Volvo’s Hybrid surprise
FRANK BEETON reports on important bus news from overseas.
It’s not often that vehicles exceed the expectations of their manufacturers when it comes to actual performance delivery, but Volvo says the latest version of its hybrid bus has turned out to be more economical than originally expected. Volvo commenced field testing of prototype hybrid buses in 2007, and expected them to be about 25 percent better in terms of fuel consumption than conventional diesel models under urban operating conditions.
Two years later, commercially built hybrids entered operation, and increased the margin of improvement by being some 35 percent more economical than the conventional norm. Volvo currently has 260 hybrid buses in operation around the world, so has been in a position to gather substantial data relating to their on-the-road performance, allowing continuous development to result in a second series production hybrid featuring lower masses and an even more impressive margin of improvement at around 37 percent.
The latest evolution Volvo 7900 Hybrid includes an optimised four-cylinder D5F215 diesel engine developing 161 kW (216 hp), a 120 kW (161 hp) I-SAM electric motor/generator, Volvo I-Shift 12-speed automated gearbox, double-reduction portal rear axle with alternative ratio options, beam front axle and electronically-controlled disc brakes. The hybrid system is of the parallel type, which means that the bus can operate exclusively on electric power at lower speeds, bringing the diesel progressively into play as speed increases, or when the batteries need recharging. Energy is recovered during braking, and returned to the batteries under controlled conditions to extend their life, and the bus auxiliary systems are electronically-powered, which eliminates the need for engine idling.
The 12-metre integral body structure makes use of recyclable aluminium, and can be fitted out with two or three double-door entrance/exits. Depending on the operational profile, gross vehicle mass ratings can range between 19 and 29,6 tonnes. Volvo reports a substantial number of repeat orders from operators who have previously purchased its hybrids, and says that future plans for hybrid development include plug-in recharging from the national electrical grid, with the prospect of liquid fuel savings of up to 60 percent when compared to conventional driveline buses.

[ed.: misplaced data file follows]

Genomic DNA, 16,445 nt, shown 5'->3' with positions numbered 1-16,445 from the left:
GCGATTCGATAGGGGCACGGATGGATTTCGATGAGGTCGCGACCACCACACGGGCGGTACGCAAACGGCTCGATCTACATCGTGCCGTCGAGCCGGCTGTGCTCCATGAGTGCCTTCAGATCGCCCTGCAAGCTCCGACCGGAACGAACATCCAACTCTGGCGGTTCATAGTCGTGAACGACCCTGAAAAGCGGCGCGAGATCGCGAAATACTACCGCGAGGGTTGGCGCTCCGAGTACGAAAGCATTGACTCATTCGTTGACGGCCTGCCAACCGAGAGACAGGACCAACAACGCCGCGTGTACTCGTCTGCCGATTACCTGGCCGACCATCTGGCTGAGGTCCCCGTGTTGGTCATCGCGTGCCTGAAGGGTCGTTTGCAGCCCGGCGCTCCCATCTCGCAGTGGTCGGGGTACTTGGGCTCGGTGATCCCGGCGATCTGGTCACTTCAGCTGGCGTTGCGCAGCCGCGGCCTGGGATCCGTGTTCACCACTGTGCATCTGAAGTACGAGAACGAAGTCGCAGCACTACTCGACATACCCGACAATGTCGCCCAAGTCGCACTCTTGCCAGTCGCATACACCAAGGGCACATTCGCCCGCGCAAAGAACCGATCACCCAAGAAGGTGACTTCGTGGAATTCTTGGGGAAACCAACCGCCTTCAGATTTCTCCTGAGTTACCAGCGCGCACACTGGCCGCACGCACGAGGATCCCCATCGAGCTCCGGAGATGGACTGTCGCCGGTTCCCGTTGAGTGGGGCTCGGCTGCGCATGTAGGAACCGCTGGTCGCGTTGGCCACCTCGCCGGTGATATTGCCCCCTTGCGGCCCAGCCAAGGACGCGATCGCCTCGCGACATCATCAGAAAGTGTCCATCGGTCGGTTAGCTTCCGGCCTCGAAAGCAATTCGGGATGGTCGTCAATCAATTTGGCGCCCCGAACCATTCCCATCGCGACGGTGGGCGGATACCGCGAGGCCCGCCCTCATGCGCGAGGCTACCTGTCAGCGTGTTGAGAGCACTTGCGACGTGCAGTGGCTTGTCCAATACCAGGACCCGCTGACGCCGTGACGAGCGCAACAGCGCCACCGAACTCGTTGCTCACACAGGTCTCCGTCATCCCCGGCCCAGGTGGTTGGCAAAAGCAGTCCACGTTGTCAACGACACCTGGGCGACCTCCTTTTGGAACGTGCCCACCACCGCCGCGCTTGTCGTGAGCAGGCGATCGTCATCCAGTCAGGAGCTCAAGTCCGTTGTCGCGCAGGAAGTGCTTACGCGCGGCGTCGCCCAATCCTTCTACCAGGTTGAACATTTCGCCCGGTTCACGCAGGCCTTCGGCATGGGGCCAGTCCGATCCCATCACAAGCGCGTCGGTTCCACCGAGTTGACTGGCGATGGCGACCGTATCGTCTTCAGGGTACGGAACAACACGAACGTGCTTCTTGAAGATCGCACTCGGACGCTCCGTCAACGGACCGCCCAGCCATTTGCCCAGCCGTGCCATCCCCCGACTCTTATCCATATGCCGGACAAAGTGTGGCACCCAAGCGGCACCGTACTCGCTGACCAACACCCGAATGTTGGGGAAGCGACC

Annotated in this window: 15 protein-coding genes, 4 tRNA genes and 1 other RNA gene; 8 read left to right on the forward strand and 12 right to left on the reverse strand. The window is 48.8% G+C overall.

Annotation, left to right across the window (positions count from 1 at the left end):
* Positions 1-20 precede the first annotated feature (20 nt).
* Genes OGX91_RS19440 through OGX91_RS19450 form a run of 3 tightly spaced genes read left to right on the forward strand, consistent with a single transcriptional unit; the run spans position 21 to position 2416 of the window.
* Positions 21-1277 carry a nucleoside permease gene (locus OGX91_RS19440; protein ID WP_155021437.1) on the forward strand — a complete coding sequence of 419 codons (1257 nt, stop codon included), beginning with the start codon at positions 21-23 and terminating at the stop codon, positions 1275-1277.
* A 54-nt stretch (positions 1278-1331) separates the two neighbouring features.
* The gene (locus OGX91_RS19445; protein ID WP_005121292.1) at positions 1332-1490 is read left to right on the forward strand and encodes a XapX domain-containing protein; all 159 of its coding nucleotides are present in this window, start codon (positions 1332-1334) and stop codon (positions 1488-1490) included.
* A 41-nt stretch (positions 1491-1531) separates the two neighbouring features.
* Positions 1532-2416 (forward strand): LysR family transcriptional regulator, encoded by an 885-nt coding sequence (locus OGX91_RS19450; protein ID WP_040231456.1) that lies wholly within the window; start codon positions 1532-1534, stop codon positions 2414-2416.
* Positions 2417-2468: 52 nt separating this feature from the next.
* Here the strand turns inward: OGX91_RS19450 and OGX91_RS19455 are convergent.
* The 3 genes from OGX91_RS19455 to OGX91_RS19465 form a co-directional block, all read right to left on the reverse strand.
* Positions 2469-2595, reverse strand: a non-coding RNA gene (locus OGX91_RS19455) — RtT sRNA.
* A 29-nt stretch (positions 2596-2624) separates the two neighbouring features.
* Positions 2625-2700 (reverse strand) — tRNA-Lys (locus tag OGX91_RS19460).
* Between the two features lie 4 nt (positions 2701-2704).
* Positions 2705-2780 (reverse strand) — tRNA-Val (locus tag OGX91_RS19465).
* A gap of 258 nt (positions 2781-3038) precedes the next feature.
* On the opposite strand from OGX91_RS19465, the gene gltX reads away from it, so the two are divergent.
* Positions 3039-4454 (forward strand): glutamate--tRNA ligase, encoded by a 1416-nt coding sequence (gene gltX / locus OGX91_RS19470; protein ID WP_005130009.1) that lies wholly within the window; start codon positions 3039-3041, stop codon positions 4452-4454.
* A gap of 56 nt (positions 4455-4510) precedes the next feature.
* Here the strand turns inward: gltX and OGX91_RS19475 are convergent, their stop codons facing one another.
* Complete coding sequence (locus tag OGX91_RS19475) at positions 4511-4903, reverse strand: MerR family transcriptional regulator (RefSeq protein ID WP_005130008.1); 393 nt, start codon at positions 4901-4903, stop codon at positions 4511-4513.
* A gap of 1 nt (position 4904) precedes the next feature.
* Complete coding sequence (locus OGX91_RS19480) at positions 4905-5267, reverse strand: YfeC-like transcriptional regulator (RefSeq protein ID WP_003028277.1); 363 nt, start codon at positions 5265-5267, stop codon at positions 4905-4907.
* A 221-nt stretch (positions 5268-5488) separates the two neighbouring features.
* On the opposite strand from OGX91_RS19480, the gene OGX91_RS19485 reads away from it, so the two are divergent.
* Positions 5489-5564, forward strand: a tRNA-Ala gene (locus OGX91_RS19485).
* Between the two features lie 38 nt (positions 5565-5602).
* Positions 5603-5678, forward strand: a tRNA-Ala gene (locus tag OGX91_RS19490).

The progressing delivery of 190 Optare Solo SR midibuses to the City of Cape Town, and Optare Plc’s partnership with Randfontein-based Busmark 2000, has raised the level of local interest in recent developments taking place at the British bodybuilder.
Following the increase in Ashok Leyland’s shareholding in Optare from 26 percent to a controlling 75,1 percent reported in the March 2012 edition of FOCUS, the company has completed its three-year turnaround plan, which included the consolidation of its manufacturing operations at Sherburn in Yorkshire in order to reduce overheads and operating costs. The Sherburn plant opened in August 2011, and this resulted in the progressive closure of the erstwhile Blackburn, Rotherham and Leeds facilities.
The closure of the Blackburn plant ended 80 years of bus and coach manufacturing history at the site. East Lancashire Coachbuilders was established there in 1934, and subsequently produced trolleybuses, trams, and narrow-gauge railway carriages in addition to single and double-deck bodywork for buses and coaches. Export destinations for East Lancs bodywork included Paris, Madrid, Barcelona, Copenhagen and Luxembourg. East Lancs became part of the British Bus Group in the late 1980s, before subsequently passing to Cowies, Arriva Passenger Services and finally the Darwen Group, which had also acquired Optare, through Jamesstan Investments, during 2008. Darwen, through a reverse takeover, then adopted Optare branding for the entire group. As mentioned in March, Optare also has historic roots in another famous Blackburn coachbuilder, Charles H. Roe Limited.
More recently, Optare has delivered 39 Versa hybrid school buses to the City of Manchester. These 57-seaters are equipped with a 130 kW (174 hp) Mercedes-Benz OM904LA diesel engine driving a generator, which feeds current to roof-mounted super capacitors. Twin traction motors and a summation gearbox are coupled to the rear axle, there being no direct mechanical connection between the engine and the drive axle.
During deceleration, the traction motors regenerate energy which is returned to the super capacitors for storage. Optra has also delivered three full-electric Versas to Coventry, while similarly powered Solo SR units have entered service between Dorchester and Poundberry on the English south coast. These latter buses are equipped with US-built Enova P120 full electric drive systems, made up of a 120 kW (161 hp) motor, a 100 kilowatt-hour lithium-ion magnesium phosphate battery pack, and a water-cooled 15,2 kW (20 hp) on-board charger. A self-contained operating range of 144 km is claimed for these units.